Optimum dosing depends on the type of cannabis product. Some offer more consistent and precise options than others. Edibles, for example, can be broken into smaller serving sizes, whereas flower potency ranges based on cultivar type, its growing conditions, bioavailability, and cannabinoid makeup. Other products offer an innately more potent experience, such as dabbing concentrates, while others have longer onsets and durations.
Smoking cannabis flower provides a quick onset of effects within seconds of inhalation, hitting a peak at around 30 minutes, after which it lasts anywhere from one to three hours.
Each strain, or cultivar of marijuana flower varies in potency and cannabinoid content, and differences often exist in strains with the same name. A cannabis plant’s compounds can change based on it’s growing conditions and how it’s cured and dried. Purchasing a product from the same cultivator or brand help ensure a similar experience every time.
However, it’s difficult to accurately dose cannabis flower, even when it’s purchased from the same breeder and crop. Say a lab result reports that a strain has 10% THC, and you are buying one gram. This means that there are 100 milligrams of THC in the amount you purchased. When smoked, only approximately 50% of the THC in flower enters the bloodstream while the remainder burns off, leaving behind 50 mg of cannabis in our example. At this point, it’s hard to separate a single gram into several doses without guessing.
A good starting point is taking one or two hits off a small bowl and waiting up to an hour to see how you feel. You can always smoke more if you don’t achieve the desired result.
Vaporizers heat cannabis flower or extracts to their vaporization point, at which consumers inhale the vaporized trichomes and terpenes. Effects appear within seconds, peak within 15 minutes, and last anywhere between one and three hours.
Vaping flower presents similar challenges to smoking it, namely how to measure doses precisely. Vape cartridges, alternatively, typically show THC percentages on the box, and some manufacturers give a rough estimate of how many hits are in a single cartridge.
Cannabis oil, another vaping choice, is also more potent than flower, so fewer hits introduce more cannabinoids to your system.
Dabs are usually sold in half-gram or full gram amounts. If a dab has 60% potency, there are 600mg of THC in a gram of the concentrate.
Some types of concentrates are easier to break into smaller portions than others. Shatter, for instance, can be cut into even pieces and weighed on a small scale. Wax or resin, on the other hand, don’t lend themselves to easy measuring. Most consumers recommend starting with a single dab no bigger than the tip of a nail or ballpoint pen.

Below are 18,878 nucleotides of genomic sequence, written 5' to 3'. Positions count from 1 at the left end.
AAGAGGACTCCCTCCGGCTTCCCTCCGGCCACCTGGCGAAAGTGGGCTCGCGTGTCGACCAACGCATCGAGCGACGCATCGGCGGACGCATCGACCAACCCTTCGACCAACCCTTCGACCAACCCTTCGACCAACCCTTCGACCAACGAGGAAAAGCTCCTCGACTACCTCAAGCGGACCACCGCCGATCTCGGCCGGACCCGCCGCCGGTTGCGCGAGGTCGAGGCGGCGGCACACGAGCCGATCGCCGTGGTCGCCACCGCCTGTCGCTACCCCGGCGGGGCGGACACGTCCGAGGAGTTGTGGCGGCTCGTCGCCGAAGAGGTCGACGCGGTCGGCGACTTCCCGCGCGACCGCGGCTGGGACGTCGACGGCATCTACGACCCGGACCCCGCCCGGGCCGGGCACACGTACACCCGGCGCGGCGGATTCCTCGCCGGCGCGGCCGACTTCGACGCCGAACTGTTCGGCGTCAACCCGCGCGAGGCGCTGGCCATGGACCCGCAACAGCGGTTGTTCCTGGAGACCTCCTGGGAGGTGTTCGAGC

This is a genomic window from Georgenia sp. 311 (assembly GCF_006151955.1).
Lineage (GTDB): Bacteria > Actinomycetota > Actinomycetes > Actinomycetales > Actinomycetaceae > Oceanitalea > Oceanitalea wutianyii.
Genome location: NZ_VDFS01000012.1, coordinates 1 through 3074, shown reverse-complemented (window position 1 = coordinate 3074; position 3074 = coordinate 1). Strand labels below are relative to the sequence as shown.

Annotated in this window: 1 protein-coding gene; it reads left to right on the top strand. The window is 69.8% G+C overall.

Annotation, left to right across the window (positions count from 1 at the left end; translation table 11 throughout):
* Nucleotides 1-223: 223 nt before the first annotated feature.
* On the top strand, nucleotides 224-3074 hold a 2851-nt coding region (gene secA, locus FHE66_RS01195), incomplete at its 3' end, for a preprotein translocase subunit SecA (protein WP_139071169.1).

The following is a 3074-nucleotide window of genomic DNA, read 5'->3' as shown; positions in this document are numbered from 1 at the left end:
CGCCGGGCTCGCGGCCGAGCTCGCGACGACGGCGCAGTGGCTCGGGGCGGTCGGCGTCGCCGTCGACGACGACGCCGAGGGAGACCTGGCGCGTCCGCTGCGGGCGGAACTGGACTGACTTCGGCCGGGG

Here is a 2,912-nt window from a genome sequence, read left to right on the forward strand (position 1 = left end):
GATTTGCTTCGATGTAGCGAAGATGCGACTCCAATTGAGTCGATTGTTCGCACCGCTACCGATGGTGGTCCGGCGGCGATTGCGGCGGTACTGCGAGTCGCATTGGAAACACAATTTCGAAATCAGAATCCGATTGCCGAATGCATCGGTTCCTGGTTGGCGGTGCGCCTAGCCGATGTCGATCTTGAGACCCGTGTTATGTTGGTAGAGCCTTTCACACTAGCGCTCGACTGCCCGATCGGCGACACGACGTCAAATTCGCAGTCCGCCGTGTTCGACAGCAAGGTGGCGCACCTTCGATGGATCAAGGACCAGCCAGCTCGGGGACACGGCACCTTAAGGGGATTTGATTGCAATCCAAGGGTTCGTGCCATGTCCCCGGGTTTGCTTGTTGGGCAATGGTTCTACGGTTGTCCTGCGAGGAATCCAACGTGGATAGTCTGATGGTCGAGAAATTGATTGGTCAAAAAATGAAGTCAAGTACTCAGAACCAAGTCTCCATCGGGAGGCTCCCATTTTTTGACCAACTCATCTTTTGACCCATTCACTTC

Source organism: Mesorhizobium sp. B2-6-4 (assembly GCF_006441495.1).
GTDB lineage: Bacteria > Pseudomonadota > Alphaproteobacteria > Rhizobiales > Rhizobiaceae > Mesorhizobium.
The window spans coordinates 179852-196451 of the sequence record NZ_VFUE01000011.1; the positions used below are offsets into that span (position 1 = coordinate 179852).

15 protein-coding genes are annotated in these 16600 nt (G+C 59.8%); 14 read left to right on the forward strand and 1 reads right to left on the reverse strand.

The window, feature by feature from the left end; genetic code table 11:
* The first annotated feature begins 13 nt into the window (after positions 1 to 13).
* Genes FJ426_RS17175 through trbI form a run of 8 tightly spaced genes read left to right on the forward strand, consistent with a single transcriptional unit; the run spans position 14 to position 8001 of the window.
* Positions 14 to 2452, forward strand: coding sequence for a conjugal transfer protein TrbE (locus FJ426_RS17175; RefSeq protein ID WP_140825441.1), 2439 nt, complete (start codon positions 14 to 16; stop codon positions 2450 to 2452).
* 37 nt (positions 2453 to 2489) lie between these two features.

Using the right tool also makes it easier to portion a precise dab dose. A sharp, flat tool will more easily slice shatter, while a spoon scoops up more precise servings of gooey rosin.
Remember, start low and go slow. Dabs aren’t for the faint of heart. They are recommended for seasoned users or those who require more substantial doses.
The body processes THC in edibles differently than other cannabis products. After digestion, the liver transforms THC into 11-hydroxy-THC, a compound that’s more potent than THC, lasts longer, and has more sedating properties. It takes 45 to 60 minutes for edibles to kick in and effects last for up to six hours, depending on the dose and an individual’s metabolism.
Edibles’ packaging will list cannabinoid potency in milligrams per product. Many professional edible producers will evenly mix cannabinoids throughout the food, which allows consumers to divide it into smaller serving sizes. For example, an infused chocolate bar may contain 50 mg of THC total and be easily broken into 10 pieces of five milligrams each.
This precise division makes consuming smaller doses easier and produces more consistent effects. With edibles, it’s advisable to start with a low dose, such as one to five milligrams. Wait 24 hours to evaluate the dose’s efficacy and slowly increase by 1 mg every 24 hours until you reach the desired relief.
Tinctures are meant to be absorbed in the mouth. This requires a person to use their tongue to rub the product in, under the tongue and inside of the cheeks, allowing the product to remain in the mouth for 2-3 minutes. If a tincture is swallowed before it is fully absorbed, it acts more like an edible, and the effects can last up to 6 hours. Many patients use tinctures this way before bed, as a sleep aid.
Topicals are lotions, ointments, or transdermal patches that are usually non-intoxicating and provide relief for a host of benefits. Because they don’t present adverse side effects, topicals are an excellent choice for novice cannabis users or those with a low-THC tolerance.
In order to reap the benefits of topicals, they must be fully absorbed into the skin. This requires rubbing the product (such as a lotion) all the way in, until the skin is essentially dry. Many patients report the best results when they apply topicals frequently, up to every two hours.